There is one further consideration. Don Alvaro is dead; all the principals are. No one can be harmed by this story, excepting a few undistinguished descendants whose pride may be bruised but who are too obscure to make much trouble.


Don Alvaro consented to see me in his home, in his study. After rising to welcome me courteously, he seated himself behind the rampart of a solid mahogany desk. Señor Barrios still looked like an ambassador, sleek, courtly, with a sharp eye and well-combed gray hair. I remember being struck that he wore a tie and a vest. Since retiring he had put on a little weight, which I thought at the time added to his gravitas. He had also grown a short beard. This neatly trimmed van dyke took my fancy, as if it marked both a strengthening of independence and a relaxation of official restraint. Perhaps because the beard was still new, he touched it often, sometimes rubbing, at others stroking it. The study itself was not what I had expected. On the walls hung a few landscapes, views of the campo, the sierra, the beach at Miraflores. There was only one low bookcase and a two-drawer filing cabinet made of oak. I had expected the room to be a sort of museum, crowded with souvenirs of his long service, its walls covered with signed photographs, that sort of thing. It was difficult to decide if the space had been stripped for action or stripped of it.

Don Alvaro's politeness gratified me. When I expressed my thanks for his agreeing to give me his time he quoted a seemingly self-deprecating line of the sort favored by the securely famous. "It is better to treat the young with respect than the old because you never know what the former may become while with the latter it is only too obvious." Don Alvaro made me believe he liked me, that I was capable of entering into his feelings even if I could have no notion of the tightropes he had traversed. I basked in this confidence at the time but now I suspect that it was just the habit of the good diplomatist, the tactic of getting others on your side by reckoning how best to flatter their vanity.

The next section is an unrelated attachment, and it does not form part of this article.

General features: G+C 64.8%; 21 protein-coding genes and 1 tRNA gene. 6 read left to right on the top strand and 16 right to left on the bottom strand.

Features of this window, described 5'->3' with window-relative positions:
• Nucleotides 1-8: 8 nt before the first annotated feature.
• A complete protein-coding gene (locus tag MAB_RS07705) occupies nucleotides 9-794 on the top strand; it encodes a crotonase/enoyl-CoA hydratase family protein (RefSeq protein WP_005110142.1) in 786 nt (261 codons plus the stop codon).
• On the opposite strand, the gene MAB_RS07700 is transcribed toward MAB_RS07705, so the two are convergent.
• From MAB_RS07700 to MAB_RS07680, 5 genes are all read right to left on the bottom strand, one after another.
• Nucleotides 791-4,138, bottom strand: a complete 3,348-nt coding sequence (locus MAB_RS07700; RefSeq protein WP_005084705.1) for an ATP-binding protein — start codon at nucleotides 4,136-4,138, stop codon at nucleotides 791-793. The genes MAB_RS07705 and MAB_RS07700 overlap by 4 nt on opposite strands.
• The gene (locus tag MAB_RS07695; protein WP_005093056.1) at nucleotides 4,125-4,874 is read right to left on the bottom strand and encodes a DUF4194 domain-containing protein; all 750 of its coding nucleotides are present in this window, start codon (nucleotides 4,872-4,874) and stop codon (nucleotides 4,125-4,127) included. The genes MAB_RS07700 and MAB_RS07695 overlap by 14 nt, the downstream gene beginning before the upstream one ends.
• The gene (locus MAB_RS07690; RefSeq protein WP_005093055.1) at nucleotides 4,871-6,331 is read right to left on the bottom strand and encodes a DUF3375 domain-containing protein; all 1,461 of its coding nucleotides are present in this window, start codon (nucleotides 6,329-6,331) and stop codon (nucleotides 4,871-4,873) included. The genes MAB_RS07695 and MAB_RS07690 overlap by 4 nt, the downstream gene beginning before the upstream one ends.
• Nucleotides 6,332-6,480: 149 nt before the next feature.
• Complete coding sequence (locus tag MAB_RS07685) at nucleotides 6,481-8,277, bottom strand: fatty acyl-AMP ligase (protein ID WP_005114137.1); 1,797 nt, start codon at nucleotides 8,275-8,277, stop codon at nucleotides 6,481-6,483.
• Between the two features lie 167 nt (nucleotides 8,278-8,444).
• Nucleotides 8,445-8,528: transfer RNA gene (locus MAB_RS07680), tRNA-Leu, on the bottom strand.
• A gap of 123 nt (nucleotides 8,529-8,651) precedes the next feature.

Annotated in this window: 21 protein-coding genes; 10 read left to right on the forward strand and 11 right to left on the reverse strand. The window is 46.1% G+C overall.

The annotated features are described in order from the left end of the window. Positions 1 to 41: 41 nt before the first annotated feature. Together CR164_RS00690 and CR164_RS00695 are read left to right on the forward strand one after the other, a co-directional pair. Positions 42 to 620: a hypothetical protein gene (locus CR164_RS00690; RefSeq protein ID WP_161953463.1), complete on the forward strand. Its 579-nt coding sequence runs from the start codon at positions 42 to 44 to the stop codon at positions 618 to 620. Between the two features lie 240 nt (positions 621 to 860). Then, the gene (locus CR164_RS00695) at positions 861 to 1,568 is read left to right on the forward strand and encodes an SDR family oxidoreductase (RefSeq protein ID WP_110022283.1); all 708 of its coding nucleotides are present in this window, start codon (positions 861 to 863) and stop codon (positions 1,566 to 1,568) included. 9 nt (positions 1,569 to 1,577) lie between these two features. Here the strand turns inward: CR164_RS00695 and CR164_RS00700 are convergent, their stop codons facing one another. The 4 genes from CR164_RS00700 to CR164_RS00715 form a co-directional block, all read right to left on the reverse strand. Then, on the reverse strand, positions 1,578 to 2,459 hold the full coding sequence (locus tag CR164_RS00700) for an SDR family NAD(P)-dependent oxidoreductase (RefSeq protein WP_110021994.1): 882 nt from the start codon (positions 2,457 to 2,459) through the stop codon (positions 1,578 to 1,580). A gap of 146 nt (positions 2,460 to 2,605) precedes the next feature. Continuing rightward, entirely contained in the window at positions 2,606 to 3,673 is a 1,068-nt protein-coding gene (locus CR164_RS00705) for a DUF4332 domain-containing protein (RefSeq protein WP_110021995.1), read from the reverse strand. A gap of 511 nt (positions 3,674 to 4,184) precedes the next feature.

We spoke first of the nation. Don Alvaro seemed to have little love for his countrymen--love, I mean, of the unconditional kind. I think what he loved best were empty landscapes full of wildness and possibility. While he extolled every bit of progress our nation had achieved, he added mordantly that ours was a history of two steps forward and one back. "Our progressives leave their footprints on the shore, then the tide of idiocy and corruption rises once again and erases most of them." Patriotism being much in fashion at that time, I asked him about it. Don Alvaro observed that in his experience patriotism was a licentious noun, promiscuous as the women of the Barandango district. As for himself, he said he felt as Camus did. "Camus?" I asked, puzzled. "The great unhappy man wrote that he loved his country too much to be a nationalist."

I do not believe Don Alvaro had become cynical in his retirement. Cynics are, for the most part, disappointed idealists who swing from expecting too much from reality to expecting too little. He had always been the sort of man who begins with facts rather than dreams, which is why he was found indispensable and placed in important positions by so many varied administrations. Don Alvaro had no ideology and so no regard for purity. He desired for his country what most of his fellow citizens did, at least when they are not deluded by grandiose harangues or temporary enthusiasms: prosperity, the rule of law, the flourishing of culture, good relations with neighbors, social stability. Of the socialist regime that appointed him ambassador to the Soviet Union--or of that unhappy country to which he was accredited--he aphoristically observed: "No good society can be perfect and no perfect society can be good." I could well believe that the old man's life of subtlety and equivocation might have left him with a yearning to engage in a little bluntness, especially with the young.